From The Prisoner to Mad Men, elaborate title sequences are one of the keys to a great TV series

Title sequences: From The Prisoner to Mad Men

Elaborate title sequences are one of the keys to a great TV series. But why does the art form have such a chequered history?
Giorgio Armani Beauty's fabric-inspired foundations: Get back to basics this autumn

Giorgio Armani Beauty's foundations

Sumptuous fabrics meet luscious cosmetics for this elegant look
From stowaways to Operation Stack: Life in a transcontinental lorry cab

Life from the inside of a trucker's cab

From stowaways to Operation Stack, it's a challenging time to be a trucker heading to and from the Continent
Kelis interview: The songwriter and sauce-maker on cooking for Pharrell and crying over potatoes

Kelis interview

The singer and sauce-maker on cooking for Pharrell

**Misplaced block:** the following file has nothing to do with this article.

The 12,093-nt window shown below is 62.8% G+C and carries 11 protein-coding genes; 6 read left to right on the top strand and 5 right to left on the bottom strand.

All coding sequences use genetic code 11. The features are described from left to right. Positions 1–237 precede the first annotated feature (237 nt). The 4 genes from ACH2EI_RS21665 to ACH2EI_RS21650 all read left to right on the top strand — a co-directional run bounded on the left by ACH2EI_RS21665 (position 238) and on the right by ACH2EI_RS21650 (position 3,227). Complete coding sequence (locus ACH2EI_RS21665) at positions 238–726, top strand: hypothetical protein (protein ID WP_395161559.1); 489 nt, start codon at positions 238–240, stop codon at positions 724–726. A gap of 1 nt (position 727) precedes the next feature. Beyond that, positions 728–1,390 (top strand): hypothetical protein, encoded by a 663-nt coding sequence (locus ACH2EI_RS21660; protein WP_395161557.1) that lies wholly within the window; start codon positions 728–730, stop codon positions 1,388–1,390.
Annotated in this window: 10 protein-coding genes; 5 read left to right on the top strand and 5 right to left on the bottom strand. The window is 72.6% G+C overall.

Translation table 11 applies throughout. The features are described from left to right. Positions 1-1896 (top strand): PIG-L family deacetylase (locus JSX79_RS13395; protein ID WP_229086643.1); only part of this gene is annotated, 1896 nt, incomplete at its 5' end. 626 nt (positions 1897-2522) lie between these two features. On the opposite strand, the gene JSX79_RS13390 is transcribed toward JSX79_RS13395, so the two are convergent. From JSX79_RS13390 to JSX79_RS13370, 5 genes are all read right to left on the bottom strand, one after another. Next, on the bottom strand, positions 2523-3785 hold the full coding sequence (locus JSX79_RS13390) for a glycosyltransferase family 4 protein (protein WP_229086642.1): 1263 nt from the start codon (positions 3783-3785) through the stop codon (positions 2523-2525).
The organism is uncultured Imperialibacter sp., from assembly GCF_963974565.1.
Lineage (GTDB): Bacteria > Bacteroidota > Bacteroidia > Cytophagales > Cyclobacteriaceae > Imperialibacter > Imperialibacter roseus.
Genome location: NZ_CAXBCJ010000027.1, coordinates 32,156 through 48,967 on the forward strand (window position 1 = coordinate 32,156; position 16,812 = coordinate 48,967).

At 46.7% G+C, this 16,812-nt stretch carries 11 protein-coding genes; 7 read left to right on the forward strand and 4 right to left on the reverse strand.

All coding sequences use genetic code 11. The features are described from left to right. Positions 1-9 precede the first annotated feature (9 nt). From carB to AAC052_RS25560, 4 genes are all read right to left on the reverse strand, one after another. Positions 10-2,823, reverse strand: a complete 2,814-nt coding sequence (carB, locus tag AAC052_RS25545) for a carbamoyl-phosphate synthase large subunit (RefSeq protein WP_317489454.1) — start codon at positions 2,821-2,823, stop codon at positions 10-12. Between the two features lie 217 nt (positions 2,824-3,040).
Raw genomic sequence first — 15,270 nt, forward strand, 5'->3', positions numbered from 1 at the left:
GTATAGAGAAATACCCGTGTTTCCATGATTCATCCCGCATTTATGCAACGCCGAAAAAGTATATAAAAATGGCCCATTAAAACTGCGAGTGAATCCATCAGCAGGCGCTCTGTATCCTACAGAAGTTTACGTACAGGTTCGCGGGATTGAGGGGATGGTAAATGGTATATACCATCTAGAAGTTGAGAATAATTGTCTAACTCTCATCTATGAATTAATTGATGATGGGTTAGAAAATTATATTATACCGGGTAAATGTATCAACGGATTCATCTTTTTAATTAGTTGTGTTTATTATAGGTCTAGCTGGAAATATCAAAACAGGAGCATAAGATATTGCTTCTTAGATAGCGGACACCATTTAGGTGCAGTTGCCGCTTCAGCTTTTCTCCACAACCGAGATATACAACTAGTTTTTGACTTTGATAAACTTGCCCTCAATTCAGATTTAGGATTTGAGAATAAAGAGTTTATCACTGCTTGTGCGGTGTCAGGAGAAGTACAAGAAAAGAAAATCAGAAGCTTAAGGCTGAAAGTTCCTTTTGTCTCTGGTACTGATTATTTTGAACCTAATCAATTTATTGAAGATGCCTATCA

Refugee crisis: David Cameron lowered the flag for the dead king of Saudi Arabia - will he do the same honour for little Aylan Kurdi?

Cameron lowered the flag for the dead king of Saudi Arabia...

But will he do the same honour for little Aylan Kurdi, asks Robert Fisk
Our leaders lack courage in this refugee crisis. We are shamed by our European neighbours

Our leaders lack courage in this refugee crisis. We are shamed by our European neighbours

Humanity must be at the heart of politics, says Jeremy Corbyn
Joe Biden's 'tease tour': Could the US Vice-President be testing the water for a presidential run?

Joe Biden's 'tease tour'

Could the US Vice-President be testing the water for a presidential run?
Britain's 24-hour culture: With the 'leisured society' a distant dream we're working longer and less regular hours than ever

Britain's 24-hour culture